[AF]: It’s like opening up a little earlier. Essentially, you can get ahead of people who we know everyone’s going to be hitting them [customers] for Black Friday or at least the day before. If we start ours [email offers] on a Tuesday and then, especially for our VIP audiences, opening it up early to them—they feel special, we’ve already captured those sales, they know that they’ve got the products they want, and then we can roll it out to everyone. We can still capture early sales, and test and see what’s happening. If we need to pivot somewhere in between or throw something else in there, we’ll have some good data to back that up.

On keeping sales going year-round:

[KL]: We actually take more of a content approach. We realize that content may not make you money today, but it will make you money tomorrow or next year. We’re really doubling down on that and creating content—not just content for content’s sake, but content that our customers have been asking us about or want to know more about, and then really producing a high-level, high-quality something and putting a little bit of ad spend behind it. It’s funny because I never thought making content would really drive sales, but that’s how we’re going to make money next year.

See how CurlMix uses weekly livestreams to engage consumers

Jon Palmer [JP]: My name is Jon Palmer. I am the Director of Marketing for HYLETE, which is a fitness lifestyle brand that is digitally native.

HYLETE is a digitally native fitness lifestyle-brand and what that means is we sell directly to our community instead of other third-party channels, and for that reason, owned marketing is super important to us and nurturing every step of the customer journey.

On learning from past experience:

[JP]: One of the biggest things that we’ve learned from past Black Fridays is to adjust our flow cadence. Some flows we’ll turn off completely around Black Friday to try to speed up the next repurchase or some of the more brand-building stuff we do. We take that off the table for the holiday season. We also adjust how quickly we might send other flows or the cadence to really drive and nurture that next purchase, get two or three purchases around that holiday season.

On new strategies for Cyber Weekend: 

[JP]: This Cyber Weekend, we’re going to be launching a “find your perfect short” quiz and that’s something we’ve never had before. We’re super keen to see how it shakes out for us. Hopefully, that lands people who are shopping and not sure what to get with their perfect short.

See how HYLETE scales customer relationships

Megan Whitman [MW]: My name is Megan Whitman. I work for Kopari Beauty and I’m the Chief Digital Officer. I oversee all ecommerce and direct to consumer strategies.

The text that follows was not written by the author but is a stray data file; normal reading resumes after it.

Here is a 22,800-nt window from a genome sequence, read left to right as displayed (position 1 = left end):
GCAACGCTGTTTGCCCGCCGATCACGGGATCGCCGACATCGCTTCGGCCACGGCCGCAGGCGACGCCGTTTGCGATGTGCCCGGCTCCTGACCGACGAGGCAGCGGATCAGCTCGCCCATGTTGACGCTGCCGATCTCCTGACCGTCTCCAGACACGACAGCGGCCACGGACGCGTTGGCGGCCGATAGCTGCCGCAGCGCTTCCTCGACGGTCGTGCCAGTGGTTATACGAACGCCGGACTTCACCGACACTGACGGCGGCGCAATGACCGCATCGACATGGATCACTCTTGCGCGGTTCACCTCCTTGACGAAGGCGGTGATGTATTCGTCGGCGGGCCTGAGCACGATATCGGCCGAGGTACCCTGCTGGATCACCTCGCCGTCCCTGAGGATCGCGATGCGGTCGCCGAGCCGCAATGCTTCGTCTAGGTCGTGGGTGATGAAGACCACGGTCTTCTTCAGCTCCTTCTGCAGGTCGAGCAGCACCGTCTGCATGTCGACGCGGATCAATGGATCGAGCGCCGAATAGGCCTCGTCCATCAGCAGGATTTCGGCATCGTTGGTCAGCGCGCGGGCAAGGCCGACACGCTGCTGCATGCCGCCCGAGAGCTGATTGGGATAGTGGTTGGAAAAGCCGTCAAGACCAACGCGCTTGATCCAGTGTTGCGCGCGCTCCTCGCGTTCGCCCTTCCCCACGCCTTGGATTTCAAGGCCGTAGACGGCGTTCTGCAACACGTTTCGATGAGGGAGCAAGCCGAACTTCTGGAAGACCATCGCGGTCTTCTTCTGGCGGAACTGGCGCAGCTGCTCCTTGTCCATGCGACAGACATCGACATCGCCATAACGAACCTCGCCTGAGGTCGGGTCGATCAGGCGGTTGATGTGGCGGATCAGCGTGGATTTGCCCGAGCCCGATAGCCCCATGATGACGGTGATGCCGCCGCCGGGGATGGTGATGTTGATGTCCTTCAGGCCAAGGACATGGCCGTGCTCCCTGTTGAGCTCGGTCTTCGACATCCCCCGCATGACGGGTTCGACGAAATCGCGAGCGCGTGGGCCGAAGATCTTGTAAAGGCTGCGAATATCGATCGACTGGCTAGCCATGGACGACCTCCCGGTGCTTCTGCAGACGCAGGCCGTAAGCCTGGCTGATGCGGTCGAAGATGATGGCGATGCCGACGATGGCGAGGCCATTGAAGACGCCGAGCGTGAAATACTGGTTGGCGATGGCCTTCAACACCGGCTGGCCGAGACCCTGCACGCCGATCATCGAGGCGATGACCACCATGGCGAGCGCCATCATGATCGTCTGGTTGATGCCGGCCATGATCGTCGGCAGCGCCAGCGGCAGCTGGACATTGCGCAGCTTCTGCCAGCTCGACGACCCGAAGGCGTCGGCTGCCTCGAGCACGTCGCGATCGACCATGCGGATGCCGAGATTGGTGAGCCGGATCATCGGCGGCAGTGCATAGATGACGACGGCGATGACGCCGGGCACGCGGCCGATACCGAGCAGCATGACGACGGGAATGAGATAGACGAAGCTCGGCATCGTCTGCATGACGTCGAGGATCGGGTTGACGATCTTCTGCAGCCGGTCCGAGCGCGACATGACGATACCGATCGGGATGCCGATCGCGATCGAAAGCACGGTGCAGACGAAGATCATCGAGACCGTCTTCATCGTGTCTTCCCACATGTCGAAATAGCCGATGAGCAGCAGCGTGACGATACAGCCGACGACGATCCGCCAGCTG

Kopari Beauty sells coconut-based self-care products that transport you to your paradise every day.

On learning from past experience: 

[MW]: The biggest lesson I’ve learned from previous Black Fridays has been to keep the offer simple. If you try to get too creative with the offer and you want to increase average order value while also bringing back old customers while also giving a great discount but more of a discount on certain skus, customers get confused. Keeping the offer simple has always been the strategy that we want to use to not confuse customers and make it as easy as possible to shop.

On keeping sales going year-round: 

[MW]: We’re hoping in the new year that we can get more personalized by actually pulling in more product feed data into our email marketing, as well as customizable content blocks. We do a lot of segmentation currently, but what we’re hoping to do is send less different actual emails and flows and really send the same flow, but customize the information in it more.

We are actually not a company that gets most of our sales in Q4. We really do focus most of our marketing outside of Q4. Q4 is a great gifting opportunity for us, but being a beauty product, most people are buying that for themselves. Our number one best-selling product is a deodorant. It’s not the most giftable product. Customers always need deodorant, so we actually find that Q1 and Q2 tend to be stronger periods of sales for Kopari because customers are buying products for themselves.

We’re constantly doing various high-level promotions to try to get people back into the brand, but we’re not an overly promotional brand. Between product launches, different bundling tactics, and really communicating which products work best for which season, that’s how we get people engaged year-round.

Watch Megan’s keynote at Klaviyo:BOS

This article was originally published by our friends at Klaviyo.

About the author

Steve Hutt

I'm obsessed with entrepreneurship, commerce, and Shopify. If you have the desire to implement what's working today for direct-to-consumer brands on Shopify, I'm excited you're here! Get the Shopify help you need. This industry blog and podcast is my digital brain where my guests and I share cutting-edge marketing strategy, must-have Shopify apps, and marketing platforms that will help you build and scale lifetime customer loyalty. To do this, I'm part of the Merchant Success Team at Shopify Plus and host of the eCommerce Fastlane Podcast.